The Dresden, Saxony-based specialist enjoys increasing requests to convert the Airbus variants A330 and A320/A321. This was already apparent at the end of 2019 and has become increasingly
clear since the outbreak of the corona crisis led to a standstill in passenger traffic. Customers who want EFW to convert one of their Airbus passenger jetliners should hurry up, since slots are
getting exceedingly rare, Gilbert Birke, Head of P2F Sales at Elbe-Flugzeugwerke (EFW) confirms.
Just how quickly a prosperous business situation can sometimes fundamentally turn to the opposite, was illustrated by the fluctuating course of air traffic in the last 12 months. It started with
the grounding of the Boeing B737MAX following two fatal crashes, which massively upped the demand for available narrow body passenger aircraft. At that time, the interest of Airbus operators in
P2F conversion was negligible.
However, this changed partially when leisure travel provider Thomas Cook grounded its fleet after becoming insolvent, leading to a sudden increase in available air transport capacity. Finally,
the corona pandemic sent air traffic downhill, followed by a near standstill of global aviation.
Changed aircraft availability
From that point on, the market’s interest in P2F conversions shot up rapidly. “Compared to the months before, there was suddenly a large feedstock of available aircraft that were eligible for
conversion,” EFW manager, Gilbert Birke describes the effect of the pandemic on the aircraft market.
While the Covid-19 lockdown threatens many aviation companies’ existence, it conversely tends to spur EFW’s business. This phenomenon is evidenced by the fast-increasing number of inquiries for
P2F conversions piling up at its Dresden HQ.
Growing demand for conversions
EFW has a track conversion record, based on almost 200 A300/A310P2F rebuilt passenger-to-freighter aircraft conversions and, more recently, several A330-300 and A330-200 P2F completed orders
contracted by DHL Express (-300) and Egyptair (-200). Currently, three passenger A330-300s are standing in EFW’s Dresden hangar, stripped of their chairs, galleys, overhead bins, and rest rooms,
and instead equipped with reinforced floors, roller-beds, and large cargo hatches. “Four widebody A330 aircraft are the maximum being simultaneously converted in our facility,” says Mr.
Birke. Three more will be delivered to customer DHL in 2020, with 12 additional A330s to follow for this integrator.
However, given the growing order book, today’s production rate should not remain at this level. “Our goal is 15 A330 conversions per year, and mid-term we are even looking at 20 units,”
the manager states.
Market demand is there, he says, quoting Airbus and Boeing freighter forecasts.
Exclusive A330 conversion program
So far, the Dresden facility is the sole production site for all A330P2F conversions. However, provided market demand for conversions keeps growing, this specific Airbus variant could also be
remodeled in the hangars of Singapore-based ST Aerospace, a subsidiary of ST Engineering. STE owns 55% in EFW, with Airbus Group holding 45% in the company.
In addition to A330s, conversion of A320s and A321s is gaining speed. The program was launched five years ago, with stakeholder Airbus contributing Original Equipment Manufacturer (OEM) data and
certification support, on-board computer development, as well as airframe engineering.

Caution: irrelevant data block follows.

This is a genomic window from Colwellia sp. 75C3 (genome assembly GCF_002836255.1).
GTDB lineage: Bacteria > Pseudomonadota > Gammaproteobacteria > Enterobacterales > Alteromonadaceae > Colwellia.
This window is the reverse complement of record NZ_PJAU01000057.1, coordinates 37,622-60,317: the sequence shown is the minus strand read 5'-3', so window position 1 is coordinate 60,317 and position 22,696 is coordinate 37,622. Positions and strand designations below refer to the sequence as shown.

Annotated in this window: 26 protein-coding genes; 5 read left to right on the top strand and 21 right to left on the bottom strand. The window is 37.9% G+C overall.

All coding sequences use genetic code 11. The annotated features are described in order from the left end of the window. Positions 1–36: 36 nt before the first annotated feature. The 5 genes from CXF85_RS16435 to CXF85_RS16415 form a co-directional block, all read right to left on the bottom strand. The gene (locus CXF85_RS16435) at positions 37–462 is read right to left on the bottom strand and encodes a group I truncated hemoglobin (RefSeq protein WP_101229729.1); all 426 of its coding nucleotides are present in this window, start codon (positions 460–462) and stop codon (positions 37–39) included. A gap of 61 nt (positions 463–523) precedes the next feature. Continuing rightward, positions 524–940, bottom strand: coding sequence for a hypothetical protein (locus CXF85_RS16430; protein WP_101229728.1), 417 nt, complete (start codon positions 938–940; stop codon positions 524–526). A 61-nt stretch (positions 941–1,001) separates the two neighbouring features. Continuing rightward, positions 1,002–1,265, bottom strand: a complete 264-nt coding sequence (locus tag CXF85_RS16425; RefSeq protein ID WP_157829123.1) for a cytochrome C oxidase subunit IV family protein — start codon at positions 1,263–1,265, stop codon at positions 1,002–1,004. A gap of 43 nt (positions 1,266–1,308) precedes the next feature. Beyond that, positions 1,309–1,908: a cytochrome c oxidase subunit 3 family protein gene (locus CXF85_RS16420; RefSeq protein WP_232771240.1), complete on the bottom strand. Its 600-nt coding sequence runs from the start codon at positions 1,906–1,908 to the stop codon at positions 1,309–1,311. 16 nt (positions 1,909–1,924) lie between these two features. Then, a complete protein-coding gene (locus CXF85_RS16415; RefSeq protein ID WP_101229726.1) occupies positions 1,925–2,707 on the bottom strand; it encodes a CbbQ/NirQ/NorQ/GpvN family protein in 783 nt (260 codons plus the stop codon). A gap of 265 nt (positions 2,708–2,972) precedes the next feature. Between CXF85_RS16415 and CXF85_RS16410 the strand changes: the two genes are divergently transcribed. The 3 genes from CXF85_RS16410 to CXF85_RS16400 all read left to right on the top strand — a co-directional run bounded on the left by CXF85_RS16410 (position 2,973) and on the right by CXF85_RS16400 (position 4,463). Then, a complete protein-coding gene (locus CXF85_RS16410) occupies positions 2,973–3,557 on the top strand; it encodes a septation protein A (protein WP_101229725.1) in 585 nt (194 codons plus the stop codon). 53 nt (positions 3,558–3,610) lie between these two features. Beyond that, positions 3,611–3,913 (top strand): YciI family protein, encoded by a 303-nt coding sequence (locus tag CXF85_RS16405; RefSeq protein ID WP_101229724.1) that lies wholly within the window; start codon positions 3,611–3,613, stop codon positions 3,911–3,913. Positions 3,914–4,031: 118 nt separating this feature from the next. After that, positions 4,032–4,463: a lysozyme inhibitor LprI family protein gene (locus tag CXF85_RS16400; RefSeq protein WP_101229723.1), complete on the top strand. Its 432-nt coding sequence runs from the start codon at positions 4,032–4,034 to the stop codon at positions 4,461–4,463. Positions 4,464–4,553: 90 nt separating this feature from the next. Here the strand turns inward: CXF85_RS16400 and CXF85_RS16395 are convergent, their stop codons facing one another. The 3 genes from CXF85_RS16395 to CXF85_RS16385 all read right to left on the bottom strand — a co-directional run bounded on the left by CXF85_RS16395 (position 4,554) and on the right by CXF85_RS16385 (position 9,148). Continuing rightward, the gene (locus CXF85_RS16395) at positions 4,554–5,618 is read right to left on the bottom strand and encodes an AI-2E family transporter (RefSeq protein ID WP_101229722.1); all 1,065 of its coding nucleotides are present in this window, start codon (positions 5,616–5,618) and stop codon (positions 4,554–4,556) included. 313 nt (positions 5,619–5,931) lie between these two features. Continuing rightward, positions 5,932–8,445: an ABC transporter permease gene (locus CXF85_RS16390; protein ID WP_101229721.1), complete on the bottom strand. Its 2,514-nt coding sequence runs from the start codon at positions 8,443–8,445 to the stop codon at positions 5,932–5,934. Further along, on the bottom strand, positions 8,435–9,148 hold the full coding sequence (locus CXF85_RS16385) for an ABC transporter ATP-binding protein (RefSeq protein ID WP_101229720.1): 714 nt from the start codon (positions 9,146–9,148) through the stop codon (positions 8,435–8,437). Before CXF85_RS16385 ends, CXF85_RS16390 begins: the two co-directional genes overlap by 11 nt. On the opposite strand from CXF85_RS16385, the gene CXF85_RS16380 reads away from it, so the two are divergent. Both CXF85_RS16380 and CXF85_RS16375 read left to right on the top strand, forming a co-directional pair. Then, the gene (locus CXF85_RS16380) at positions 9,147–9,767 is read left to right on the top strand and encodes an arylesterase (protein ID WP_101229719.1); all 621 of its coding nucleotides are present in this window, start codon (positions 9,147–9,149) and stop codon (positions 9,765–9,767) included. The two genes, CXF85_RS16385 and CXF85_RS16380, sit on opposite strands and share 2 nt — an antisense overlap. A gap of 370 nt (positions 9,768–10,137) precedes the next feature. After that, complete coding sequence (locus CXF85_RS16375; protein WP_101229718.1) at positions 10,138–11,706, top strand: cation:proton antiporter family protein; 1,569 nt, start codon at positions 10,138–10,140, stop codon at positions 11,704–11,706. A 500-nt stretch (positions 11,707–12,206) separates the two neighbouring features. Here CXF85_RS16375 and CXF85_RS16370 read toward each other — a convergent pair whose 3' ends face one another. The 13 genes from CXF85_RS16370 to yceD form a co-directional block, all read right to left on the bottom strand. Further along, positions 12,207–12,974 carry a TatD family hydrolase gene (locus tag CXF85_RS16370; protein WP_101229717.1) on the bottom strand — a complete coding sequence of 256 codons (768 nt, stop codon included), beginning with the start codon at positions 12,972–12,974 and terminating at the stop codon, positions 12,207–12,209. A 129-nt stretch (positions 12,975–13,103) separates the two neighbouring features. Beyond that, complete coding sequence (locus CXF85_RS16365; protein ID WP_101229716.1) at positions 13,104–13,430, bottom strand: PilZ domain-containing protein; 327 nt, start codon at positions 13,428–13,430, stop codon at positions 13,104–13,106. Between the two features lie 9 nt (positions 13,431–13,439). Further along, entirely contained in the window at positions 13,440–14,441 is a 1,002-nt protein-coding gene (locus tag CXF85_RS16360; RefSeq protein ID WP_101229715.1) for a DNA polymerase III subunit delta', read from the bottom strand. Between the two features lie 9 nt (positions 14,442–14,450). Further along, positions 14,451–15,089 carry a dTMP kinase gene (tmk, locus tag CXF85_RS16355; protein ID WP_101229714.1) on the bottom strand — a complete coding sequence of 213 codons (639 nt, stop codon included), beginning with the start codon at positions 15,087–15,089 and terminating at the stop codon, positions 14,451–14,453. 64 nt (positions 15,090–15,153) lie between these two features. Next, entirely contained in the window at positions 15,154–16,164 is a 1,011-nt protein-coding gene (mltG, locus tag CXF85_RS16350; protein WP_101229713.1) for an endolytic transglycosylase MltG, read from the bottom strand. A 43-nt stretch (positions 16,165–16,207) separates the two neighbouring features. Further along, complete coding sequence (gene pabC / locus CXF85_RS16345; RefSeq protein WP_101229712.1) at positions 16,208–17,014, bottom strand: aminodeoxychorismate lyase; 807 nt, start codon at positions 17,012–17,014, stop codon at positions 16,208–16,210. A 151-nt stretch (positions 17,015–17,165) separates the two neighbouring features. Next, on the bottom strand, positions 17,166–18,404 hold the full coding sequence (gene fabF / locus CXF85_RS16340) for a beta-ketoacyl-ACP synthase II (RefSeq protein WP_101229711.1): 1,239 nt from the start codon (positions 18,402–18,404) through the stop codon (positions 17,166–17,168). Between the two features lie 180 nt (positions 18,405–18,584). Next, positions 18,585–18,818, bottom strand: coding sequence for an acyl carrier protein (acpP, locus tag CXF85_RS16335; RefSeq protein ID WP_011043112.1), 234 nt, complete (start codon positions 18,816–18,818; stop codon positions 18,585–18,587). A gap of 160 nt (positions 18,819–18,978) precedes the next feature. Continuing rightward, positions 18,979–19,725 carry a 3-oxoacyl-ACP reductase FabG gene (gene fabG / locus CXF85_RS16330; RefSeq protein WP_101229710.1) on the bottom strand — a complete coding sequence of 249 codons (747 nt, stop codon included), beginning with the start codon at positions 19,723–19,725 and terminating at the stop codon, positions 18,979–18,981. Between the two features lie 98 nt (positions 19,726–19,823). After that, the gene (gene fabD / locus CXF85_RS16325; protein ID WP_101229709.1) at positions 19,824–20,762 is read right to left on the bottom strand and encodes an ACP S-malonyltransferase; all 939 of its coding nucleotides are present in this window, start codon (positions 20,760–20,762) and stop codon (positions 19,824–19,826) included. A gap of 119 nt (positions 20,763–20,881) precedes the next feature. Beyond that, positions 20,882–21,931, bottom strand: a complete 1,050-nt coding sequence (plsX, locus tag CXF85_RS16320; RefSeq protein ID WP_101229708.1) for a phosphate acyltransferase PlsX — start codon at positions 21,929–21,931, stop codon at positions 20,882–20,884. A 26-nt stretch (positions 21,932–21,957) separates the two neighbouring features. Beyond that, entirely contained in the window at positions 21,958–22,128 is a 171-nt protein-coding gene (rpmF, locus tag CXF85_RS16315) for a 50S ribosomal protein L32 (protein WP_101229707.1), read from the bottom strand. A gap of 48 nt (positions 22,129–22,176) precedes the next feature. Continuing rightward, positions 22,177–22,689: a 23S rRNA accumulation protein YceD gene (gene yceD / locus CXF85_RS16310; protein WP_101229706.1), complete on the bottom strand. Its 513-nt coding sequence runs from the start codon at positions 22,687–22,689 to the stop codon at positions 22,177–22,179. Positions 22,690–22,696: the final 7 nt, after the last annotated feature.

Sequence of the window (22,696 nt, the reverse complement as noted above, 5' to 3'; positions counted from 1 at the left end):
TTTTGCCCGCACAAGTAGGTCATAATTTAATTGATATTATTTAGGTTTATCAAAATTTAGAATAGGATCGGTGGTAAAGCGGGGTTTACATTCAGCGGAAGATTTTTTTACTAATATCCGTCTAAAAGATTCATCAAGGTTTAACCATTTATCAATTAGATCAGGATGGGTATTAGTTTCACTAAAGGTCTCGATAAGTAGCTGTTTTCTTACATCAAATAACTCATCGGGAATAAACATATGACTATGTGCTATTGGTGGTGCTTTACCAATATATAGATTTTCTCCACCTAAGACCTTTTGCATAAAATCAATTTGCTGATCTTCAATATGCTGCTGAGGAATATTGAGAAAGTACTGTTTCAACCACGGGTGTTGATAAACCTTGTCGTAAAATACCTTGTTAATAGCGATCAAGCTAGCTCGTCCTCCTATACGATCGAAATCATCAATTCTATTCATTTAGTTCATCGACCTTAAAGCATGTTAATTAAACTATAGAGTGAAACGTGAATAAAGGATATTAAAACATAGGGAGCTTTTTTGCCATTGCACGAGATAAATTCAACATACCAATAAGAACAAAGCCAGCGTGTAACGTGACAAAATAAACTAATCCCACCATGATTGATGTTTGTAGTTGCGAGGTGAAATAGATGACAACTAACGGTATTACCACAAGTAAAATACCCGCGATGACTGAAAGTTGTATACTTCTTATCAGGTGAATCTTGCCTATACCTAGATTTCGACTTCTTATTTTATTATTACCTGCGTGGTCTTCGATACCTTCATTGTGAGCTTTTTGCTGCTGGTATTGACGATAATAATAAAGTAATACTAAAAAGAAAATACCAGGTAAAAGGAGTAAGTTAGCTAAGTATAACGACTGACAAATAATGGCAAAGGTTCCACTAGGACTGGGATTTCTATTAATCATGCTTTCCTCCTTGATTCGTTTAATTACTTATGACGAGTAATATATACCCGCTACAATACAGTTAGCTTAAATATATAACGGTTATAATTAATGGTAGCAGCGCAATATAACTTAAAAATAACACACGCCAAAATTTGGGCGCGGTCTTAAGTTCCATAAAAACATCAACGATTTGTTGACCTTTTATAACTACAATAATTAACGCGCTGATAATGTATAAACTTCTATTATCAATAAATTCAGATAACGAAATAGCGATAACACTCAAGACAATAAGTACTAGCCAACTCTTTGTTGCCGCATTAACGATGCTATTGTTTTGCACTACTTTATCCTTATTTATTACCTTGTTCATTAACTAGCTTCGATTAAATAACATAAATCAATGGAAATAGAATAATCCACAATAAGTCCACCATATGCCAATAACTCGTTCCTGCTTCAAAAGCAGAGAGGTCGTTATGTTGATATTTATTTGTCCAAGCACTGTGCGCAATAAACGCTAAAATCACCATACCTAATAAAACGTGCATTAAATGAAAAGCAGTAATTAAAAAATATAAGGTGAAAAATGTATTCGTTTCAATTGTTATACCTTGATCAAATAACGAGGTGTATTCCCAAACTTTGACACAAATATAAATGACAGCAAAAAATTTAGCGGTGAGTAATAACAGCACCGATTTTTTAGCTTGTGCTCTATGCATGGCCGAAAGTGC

The remodeled narrow body freighter aircraft is an interesting option for integrators or e-traders such as Alibaba or Amazon, as seen by its performance parameters.
Will the A321P2F become a new trendsetter?
This, because the A321P2F is the first in its size category offering containerized loading in both the main deck (up to 14 full container positions) and lower deck (max 10 container positions).
The aircraft is able to carry up to 27.9 metric tons over a distance of 2,300 nautical miles. Aviation experts say that this P2F converted Airbus variant offers all the prerequisites to challenge
Boeing, the undisputed leader in freighter production. “The new generation of Airbus narrow bodies will become a trendsetter in the conversion market as it is the best product in this
aircraft segment,” Gilbert Birke exclaims.
Better to fly (as freighter) than die
Even if the manager does not address the issue, the fact is that his company benefits indirectly from the pandemic. This is because a growing number of Airbus passenger A321 and A320s are
immediately available for conversion – contrasting pre-corona times. “Better to invest in the conversion to turn an A321 into a freighter than having the aircraft stuck on the ground for an
indefinite time,” Mr. Birke reasons. His point: Parking aircraft for months at some runway or apron turns out to become an extremely costly exercise, given the ongoing expenditures for
maintenance or fees levied by airports. This all the more since it might take years for air travel to fully recover, prolonging the parking time for many pax aircraft.
“The pandemic is demonstrating how volatile and sometimes crisis-related the travel business and thus the transport of air freight in the lower decks of passenger aircraft is. In contrast,
freighters are unaffected by this. They fly independently of any pandemics. Perhaps this will lead some airline managers to rethink their fleet policy,” Mr Birke states.
That said, it makes a lot of sense for lessors or airlines to have some of their A320s or A321 converted to freighters. “You can’t earn money with an aircraft parked on the ground,” he
argues. Simultaneously, market demand for main deck capacity is going through the roof and will continue to be high, he predicts, citing forecasts.
With these considerations he is in good company. The sharp rise in feedstock and the rapidly increasing number of conversion requests confirm this trend.
Rosy prospects for his company!
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